According to the FDIC's statement, the criminals behind the vishing calls allegedly told consumers they were delinquent in loan payments that had been applied for over the Internet or made through a payday lender. The loans may or may have not even existed, giving the vishers opportunity to collect personal information to confirm the authenticity of the loans. Recipients of the calls said the vishers requested everything from Social Security numbers to dates of birth.
The FDIC-related vishing scam is but one in a number of targeted vishing attacks reported in recent months - a reflection of the growing sophistication of the criminals who perpetrate socially engineered schemes.
Vishing Can be PowerfulIn July and August, several community banks and credit unions were targeted in a series of vishing attacks that hit consumers in rural areas. The calls and texts made to land-line and mobile phones, in most cases, claimed that customer accounts from specific institutions had either been compromised or closed, offering the fraudsters opportunity to collect personal account information.
Mike Urban, senior director of global fraud solutions at FICO, which provides decision-management and predictive-analytics solutions, says vishing scams are expected to increase, as other socially engineered schemes such as e-mail phishing attacks have become more difficult for criminals to pull off.
"The criminals are continuing to leverage communication channels beyond traditional e-mail phishing and disguise themselves behind more trusted names to get consumer information that they can turn into profits," he says.
Vishing itself is a relatively low-tech crime, says Robert Siciliano, a McAfee security consultant and founder of IDTheftSecurity.com. The problem is that it's a socially engineered scheme that is hard to fight. Phishing attacks can be combated with more advanced spam filters. Vishing preys on consumer trust, making the role of customer and member education ever-more critical. "Consumers should not respond to any request that comes through on the phone to provide any information that could compromise their identity in any way," he says.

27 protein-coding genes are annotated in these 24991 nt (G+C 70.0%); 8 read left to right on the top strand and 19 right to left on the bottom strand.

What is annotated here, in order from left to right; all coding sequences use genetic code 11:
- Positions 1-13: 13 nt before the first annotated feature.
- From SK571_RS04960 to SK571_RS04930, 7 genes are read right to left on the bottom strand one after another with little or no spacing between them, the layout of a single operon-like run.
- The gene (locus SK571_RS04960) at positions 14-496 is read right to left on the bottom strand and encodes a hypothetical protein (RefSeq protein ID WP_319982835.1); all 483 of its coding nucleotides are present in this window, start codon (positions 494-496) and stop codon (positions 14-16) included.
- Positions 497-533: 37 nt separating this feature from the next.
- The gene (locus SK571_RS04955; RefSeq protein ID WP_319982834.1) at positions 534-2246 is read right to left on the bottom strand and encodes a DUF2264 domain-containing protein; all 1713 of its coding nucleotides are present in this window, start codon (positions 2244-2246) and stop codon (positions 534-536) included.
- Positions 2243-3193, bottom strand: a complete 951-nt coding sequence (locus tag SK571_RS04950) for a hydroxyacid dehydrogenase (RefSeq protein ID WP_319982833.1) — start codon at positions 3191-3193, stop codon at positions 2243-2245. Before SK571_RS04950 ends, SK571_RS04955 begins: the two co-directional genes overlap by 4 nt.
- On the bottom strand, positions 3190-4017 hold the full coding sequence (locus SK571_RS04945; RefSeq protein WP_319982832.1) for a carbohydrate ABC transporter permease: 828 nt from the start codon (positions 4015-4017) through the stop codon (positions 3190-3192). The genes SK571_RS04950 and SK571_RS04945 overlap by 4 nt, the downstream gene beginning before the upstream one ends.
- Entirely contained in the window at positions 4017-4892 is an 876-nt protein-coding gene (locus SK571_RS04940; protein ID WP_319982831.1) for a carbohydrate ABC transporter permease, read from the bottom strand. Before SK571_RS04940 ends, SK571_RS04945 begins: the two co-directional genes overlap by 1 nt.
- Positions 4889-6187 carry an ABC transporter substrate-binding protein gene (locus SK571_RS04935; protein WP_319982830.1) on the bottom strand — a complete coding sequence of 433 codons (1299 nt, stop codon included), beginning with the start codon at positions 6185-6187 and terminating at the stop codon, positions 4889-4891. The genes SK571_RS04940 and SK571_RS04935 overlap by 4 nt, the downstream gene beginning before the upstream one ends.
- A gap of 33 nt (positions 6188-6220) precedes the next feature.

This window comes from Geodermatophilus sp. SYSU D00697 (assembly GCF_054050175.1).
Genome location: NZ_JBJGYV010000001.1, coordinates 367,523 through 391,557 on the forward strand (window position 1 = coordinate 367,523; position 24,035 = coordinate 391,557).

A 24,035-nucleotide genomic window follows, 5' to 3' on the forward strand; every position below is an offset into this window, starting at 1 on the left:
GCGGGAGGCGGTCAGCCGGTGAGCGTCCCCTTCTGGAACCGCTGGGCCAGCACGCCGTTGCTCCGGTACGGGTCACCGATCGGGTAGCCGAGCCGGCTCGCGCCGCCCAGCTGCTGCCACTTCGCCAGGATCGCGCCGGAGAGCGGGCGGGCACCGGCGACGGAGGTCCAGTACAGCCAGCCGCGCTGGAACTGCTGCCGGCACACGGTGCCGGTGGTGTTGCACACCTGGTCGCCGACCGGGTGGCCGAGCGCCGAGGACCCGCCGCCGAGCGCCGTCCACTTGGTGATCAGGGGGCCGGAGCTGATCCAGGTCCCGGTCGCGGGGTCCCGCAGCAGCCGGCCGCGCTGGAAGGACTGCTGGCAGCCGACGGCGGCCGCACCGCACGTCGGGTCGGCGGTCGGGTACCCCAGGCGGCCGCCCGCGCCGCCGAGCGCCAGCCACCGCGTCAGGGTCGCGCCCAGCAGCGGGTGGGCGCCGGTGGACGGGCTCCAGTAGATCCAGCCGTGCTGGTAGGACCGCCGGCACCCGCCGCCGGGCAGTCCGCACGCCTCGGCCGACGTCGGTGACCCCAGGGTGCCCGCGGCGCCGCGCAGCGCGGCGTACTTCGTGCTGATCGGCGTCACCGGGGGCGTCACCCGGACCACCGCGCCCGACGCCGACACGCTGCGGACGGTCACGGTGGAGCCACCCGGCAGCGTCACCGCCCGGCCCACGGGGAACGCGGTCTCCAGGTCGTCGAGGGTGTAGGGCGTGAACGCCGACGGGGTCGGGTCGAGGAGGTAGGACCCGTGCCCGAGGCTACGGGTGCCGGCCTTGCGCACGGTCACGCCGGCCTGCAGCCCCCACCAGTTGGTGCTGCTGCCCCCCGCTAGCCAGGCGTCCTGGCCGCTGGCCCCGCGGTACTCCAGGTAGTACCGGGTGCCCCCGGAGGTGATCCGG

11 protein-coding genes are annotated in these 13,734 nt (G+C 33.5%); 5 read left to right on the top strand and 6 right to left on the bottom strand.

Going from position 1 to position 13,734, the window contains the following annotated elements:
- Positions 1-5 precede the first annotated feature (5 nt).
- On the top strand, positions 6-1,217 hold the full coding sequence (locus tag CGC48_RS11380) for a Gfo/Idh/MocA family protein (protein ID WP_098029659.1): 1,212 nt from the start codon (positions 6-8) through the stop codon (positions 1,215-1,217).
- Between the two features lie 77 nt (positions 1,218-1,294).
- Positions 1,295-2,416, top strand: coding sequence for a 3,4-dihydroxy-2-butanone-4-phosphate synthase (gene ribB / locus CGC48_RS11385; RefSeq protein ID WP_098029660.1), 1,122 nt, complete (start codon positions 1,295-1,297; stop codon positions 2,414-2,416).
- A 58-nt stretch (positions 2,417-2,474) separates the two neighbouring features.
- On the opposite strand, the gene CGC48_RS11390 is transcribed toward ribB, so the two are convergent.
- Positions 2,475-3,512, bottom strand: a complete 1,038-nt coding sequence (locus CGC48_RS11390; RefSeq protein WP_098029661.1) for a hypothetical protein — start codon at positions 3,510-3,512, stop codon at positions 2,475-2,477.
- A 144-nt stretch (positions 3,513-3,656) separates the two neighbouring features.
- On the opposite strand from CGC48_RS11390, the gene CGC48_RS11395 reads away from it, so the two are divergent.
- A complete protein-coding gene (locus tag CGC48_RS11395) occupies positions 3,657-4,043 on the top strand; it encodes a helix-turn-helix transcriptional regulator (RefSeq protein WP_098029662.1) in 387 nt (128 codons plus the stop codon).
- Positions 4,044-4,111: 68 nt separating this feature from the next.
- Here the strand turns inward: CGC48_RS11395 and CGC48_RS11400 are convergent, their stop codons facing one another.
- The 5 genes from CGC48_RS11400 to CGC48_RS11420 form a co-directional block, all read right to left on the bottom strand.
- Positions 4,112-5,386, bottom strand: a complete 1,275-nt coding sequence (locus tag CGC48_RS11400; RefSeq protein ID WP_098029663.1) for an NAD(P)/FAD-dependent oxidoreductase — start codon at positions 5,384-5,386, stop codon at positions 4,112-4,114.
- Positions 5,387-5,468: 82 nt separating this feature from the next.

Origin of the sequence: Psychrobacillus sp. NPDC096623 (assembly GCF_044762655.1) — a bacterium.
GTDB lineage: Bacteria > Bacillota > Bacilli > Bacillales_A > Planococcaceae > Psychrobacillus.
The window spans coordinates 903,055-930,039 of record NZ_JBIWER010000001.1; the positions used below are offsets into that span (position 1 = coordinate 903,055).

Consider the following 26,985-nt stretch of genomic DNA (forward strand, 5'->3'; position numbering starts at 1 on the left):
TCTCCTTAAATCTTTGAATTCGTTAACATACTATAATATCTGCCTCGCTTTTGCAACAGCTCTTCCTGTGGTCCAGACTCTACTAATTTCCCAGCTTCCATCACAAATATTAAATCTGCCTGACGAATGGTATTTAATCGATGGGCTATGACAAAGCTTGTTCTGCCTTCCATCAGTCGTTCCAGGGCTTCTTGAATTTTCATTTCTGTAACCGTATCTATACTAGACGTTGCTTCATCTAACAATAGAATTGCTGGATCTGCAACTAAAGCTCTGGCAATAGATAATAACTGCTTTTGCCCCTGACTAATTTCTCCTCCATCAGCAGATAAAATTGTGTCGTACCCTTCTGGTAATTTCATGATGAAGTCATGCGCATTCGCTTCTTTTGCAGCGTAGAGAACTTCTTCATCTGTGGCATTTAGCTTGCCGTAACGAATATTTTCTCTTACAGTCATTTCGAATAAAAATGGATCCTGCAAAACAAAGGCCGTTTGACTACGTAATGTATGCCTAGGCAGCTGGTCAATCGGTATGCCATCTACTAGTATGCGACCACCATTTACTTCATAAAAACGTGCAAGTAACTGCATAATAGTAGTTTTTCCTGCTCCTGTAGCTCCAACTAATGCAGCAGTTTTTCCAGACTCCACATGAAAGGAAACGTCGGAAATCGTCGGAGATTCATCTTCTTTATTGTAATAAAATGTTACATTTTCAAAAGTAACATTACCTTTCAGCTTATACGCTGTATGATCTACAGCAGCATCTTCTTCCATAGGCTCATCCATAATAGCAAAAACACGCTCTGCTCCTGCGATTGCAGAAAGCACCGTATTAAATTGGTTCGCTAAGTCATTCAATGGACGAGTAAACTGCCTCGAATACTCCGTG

Peter Cassidy of the Anti-Phishing Working Group, says the FDIC-related vishing case proves that the financial industry should brace itself for a growing number of more crafty socially engineered schemes. "Vishing can be powerful, in part, because people are used to receiving calls, when it comes to financial information," he says. Couple that power with the ease and low cost of perpetrating a vishing attack, and it's easy to see why these types of attacks are expected to multiply. "Out of 10,000 calls the vishers made, even if they only get a fraction to respond, it's worth it for them," he says.
Using the FDIC or the Internal Revenue Service as a veil also proves that the social-engineering muscle put behind these schemes is getting stronger, Cassidy says. In July, a vishing-by-fax scam hit small U.S. business-owners, telling them they were owed tax refunds from the IRS, and then asked them to provide personal information in response to the fax.
"The FDIC would never call you, but a lot of people don't know that," he says. "They're used to seeing the FDIC logo on the wall at the bank; they're familiar with the IRS, because they file taxes every year. These guys are getting good at what they do, and it's going to take a unified approach (from the industry) to fight these kinds of attacks."